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Manim OpenGL Renderer Usage Guide - November 2021

·4 mins

OpenGL Guide - Updated November 2021 #

Why use the OpenGL renderer? #

  • Significant speed improvement for rendering scenes.
    • Shifted from rendering with Cairo to shaders with OpenGL
    • Shaders are GPU-accelerated whereas Cairo runs purely on the CPU
  • Live interactive window which allows for:
    • Manoeuvring with the camera
    • Manipulating the scene after rendering via self.interactive_embed()
    • Greatly improved debugging and usability
    • Also can (sort of) do presentations, not properly implemented yet.
  • GUI which lets you interact with the scene / switch to other scenes with ease.
  • OpenGL is the future of Manim.

Important: the window only lasts for the duration of the animation, and will close immediately afterwards without self.interactive_embed(). Therefore, a scene without animations (just self.add()) will instantly close.

Main Flags #

  • --renderer=opengl
    • The principal flag to use the OpenGL renderer.
    • -pmust be passed to activate the interactive window
  • --write_to_movie produces an mp4 file.
    • Moving the camera via the interactive window will impact the mp4 produced.
  • --use_projection_stroke_shaders + --use_projection_fill_shaders
    • Flags to use the rewritten 3b1b shaders by EulerTour #1716.
    • Make VMobjects compatible with projection matrices.
    • Shader code is much easier to understand than 3b1b’s shaders.
    • Alternative to Grant’s shaders, which have been shown to have mysterious bugs and interactions
      • Obscure glitching / artefacting #1762
      • Stroke shaders not able to be rendered by dedicated Intel GPU’s
    • Currently are not anti-aliased, so mobjects may appear pixelated if examined closely
    • Unknowns: performance difference.
  • --window_position
    • Accepts a direction (LEFT, RIGHT, UR, UL) and positions the interactive window accordingly
    • Also accepts tuple coordinates (400,400) to position the top-left corner of the window
  • --window_size
    • The window automatically adjusts to take up a quarter of your monitor, but can also be manually adjusted.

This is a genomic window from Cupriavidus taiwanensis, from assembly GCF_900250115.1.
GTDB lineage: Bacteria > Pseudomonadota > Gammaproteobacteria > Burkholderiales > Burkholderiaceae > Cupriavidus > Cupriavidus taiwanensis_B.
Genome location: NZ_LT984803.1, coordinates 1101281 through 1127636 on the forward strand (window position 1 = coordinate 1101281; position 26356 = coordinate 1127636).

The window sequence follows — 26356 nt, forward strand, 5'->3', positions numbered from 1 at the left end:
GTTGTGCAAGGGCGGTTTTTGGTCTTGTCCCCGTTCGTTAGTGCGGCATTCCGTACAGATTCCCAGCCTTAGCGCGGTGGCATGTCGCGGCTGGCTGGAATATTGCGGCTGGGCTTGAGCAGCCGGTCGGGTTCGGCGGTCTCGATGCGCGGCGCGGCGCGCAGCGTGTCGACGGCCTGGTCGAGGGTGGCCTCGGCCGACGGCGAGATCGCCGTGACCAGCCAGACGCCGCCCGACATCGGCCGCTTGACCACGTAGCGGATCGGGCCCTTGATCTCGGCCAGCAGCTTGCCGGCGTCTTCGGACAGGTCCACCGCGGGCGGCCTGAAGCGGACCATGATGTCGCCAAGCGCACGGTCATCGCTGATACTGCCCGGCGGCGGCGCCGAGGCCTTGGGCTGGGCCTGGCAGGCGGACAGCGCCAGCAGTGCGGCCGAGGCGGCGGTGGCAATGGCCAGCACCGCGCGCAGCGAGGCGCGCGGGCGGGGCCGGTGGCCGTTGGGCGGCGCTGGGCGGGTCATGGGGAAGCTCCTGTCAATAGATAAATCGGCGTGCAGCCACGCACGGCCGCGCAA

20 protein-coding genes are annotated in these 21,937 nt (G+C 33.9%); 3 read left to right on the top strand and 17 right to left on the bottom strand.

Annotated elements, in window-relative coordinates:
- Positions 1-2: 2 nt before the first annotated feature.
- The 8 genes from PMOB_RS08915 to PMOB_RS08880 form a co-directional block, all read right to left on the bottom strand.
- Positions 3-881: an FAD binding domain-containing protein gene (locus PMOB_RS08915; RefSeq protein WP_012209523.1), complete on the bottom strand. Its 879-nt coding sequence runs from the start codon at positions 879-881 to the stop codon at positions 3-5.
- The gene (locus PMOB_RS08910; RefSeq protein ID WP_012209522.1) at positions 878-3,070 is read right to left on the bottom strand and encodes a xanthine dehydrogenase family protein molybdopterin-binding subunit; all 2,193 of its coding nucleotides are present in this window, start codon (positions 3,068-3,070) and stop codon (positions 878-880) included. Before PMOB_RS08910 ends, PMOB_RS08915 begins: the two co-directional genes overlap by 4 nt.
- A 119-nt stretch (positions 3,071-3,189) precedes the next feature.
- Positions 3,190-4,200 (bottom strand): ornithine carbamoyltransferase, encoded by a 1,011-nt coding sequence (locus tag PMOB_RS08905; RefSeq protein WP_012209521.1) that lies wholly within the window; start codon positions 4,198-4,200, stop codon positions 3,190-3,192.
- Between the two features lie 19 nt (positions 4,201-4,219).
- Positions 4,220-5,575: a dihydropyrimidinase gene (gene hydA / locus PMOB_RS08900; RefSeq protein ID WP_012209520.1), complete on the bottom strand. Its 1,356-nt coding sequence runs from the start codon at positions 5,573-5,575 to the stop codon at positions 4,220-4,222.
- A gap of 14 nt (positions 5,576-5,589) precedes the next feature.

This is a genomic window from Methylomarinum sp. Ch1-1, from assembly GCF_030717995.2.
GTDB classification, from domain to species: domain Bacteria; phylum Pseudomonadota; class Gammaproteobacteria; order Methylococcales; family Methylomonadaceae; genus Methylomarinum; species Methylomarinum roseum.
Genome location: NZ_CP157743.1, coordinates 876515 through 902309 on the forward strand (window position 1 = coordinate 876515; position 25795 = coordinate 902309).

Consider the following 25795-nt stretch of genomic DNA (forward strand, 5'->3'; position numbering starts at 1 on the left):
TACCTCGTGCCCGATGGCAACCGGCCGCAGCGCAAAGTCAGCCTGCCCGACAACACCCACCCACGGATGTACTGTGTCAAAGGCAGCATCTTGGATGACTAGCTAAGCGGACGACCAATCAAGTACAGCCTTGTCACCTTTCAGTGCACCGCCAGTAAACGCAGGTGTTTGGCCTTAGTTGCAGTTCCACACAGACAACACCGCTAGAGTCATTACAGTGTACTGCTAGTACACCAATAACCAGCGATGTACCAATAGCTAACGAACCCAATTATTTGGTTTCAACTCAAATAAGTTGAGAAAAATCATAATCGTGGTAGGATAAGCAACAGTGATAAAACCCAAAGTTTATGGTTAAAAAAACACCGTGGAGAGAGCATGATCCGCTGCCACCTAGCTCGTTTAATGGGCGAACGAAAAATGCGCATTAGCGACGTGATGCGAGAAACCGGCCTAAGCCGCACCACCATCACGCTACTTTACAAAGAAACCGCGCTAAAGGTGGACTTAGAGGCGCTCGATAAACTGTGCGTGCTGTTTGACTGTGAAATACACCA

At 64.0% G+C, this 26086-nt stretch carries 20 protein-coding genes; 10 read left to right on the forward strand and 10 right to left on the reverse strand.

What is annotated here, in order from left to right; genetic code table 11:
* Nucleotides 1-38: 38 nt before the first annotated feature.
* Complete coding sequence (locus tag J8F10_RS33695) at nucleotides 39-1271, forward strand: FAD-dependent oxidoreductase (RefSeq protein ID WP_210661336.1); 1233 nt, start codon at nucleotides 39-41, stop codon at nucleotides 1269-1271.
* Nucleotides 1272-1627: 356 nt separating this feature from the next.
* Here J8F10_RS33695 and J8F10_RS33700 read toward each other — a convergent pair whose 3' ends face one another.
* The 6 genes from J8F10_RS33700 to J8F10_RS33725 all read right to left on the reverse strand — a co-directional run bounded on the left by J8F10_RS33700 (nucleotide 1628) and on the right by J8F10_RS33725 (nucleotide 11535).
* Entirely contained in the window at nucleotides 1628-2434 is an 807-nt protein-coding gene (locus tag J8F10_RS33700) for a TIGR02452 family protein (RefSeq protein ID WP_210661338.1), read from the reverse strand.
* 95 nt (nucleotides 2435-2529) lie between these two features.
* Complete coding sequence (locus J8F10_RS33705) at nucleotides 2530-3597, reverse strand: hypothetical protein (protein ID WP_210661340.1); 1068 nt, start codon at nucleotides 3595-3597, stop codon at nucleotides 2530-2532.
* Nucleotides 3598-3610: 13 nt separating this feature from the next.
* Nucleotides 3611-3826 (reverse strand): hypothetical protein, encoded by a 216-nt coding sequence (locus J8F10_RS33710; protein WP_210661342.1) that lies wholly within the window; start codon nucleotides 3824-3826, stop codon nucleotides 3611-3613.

self.interactive_embed() #

  • Incredibly useful
  • Adding a line: self.interactive_embed() within your scene allows you to interact with the scene directly via an IPython shell
class OpenGLShow(Scene):
    def construct(self):
        circ = Circle()
        square = Square()
        self.add(circ, square)
  • Can interact with the scene and its mobjects: (self.<method> is NOT needed and will NOT work)
    • add(Circle()) : adds a circle to the scene
    • remove(circ) will remove the original circle from the scene
    • square.get_center() will return the center of the original square
    • play(Write(Axes()) will animate Axesbeing added to a scene
    • play(square.animate.scale(5)) will animate the scaling of the square.

“Will my code work with OpenGL?” #

  • Answer: most likely.
  • OpenGL Mobjects and regular Mobjects have a very different backend and are NOT compatible with each other.
  • Our solution: compatibility via metaclasses:
    • Throughout the codebase, you might notice something like: `
class VGroup(VMobject, metaclass=ConvertToOpenGL)
  • This tells Manim to use the different base Mobjects depending on the renderer used.
    • VMobjectOpenGLVMobject
    • MobjectOpenGLVMobject
    • Surface ⇒ OpenGLSurface
  • IMPORTANT: calling VMobject/Mobject /Surface directly will BREAK OpenGL scenes, use OpenGLMobject /OpenGLVMobject/OpenGLSurface instead.

Currently, known code that is not yet duo-compatible: #

  • ImageMobject, in progress at #1837
  • There may be other code that is not compatible, if you find some, please let us know!

Troubleshooting #

Nothing is rendering!

  • There are some known issues depending on the type of hardware on your machine. This might be a case of strokes not being able to be rendered using the shaders Grant has written. We aren’t completely sure why this happens; however, the projection shaders should help resolve the issue.

My scenes aren’t running any faster

  • Unfortunately, there are some performance issues that particularly affect the OpenGL renderer. This means that you might notice that OpenGL code runs even slower than Cairo. We’re working on solving this issue, but when we eventually transition to the projection shaders, most of these performance issues should be resolved as we can more efficiently render scenes.

GUI + Flags #

  • Manim supports a GUI interface, currently not very easy to use, but it is possible, (see example_scenes/
  • DearPyGUI must be explicitly installed first (pip install dearpygui) then can be enabled via --enable_gui
  • Allows for:
    • Live scene switching
    • Rerunning a scene after rendering is complete
    • Manipulating properties of mobjects in the scene (see GuiTest2)
      • Currently very tedious to do.
  • --gui_location to control position of the GUI window

Recap: #

pip install dearpygui

--enable_gui to activate the GUI

Image :

Showcase of OpenGL features in Manim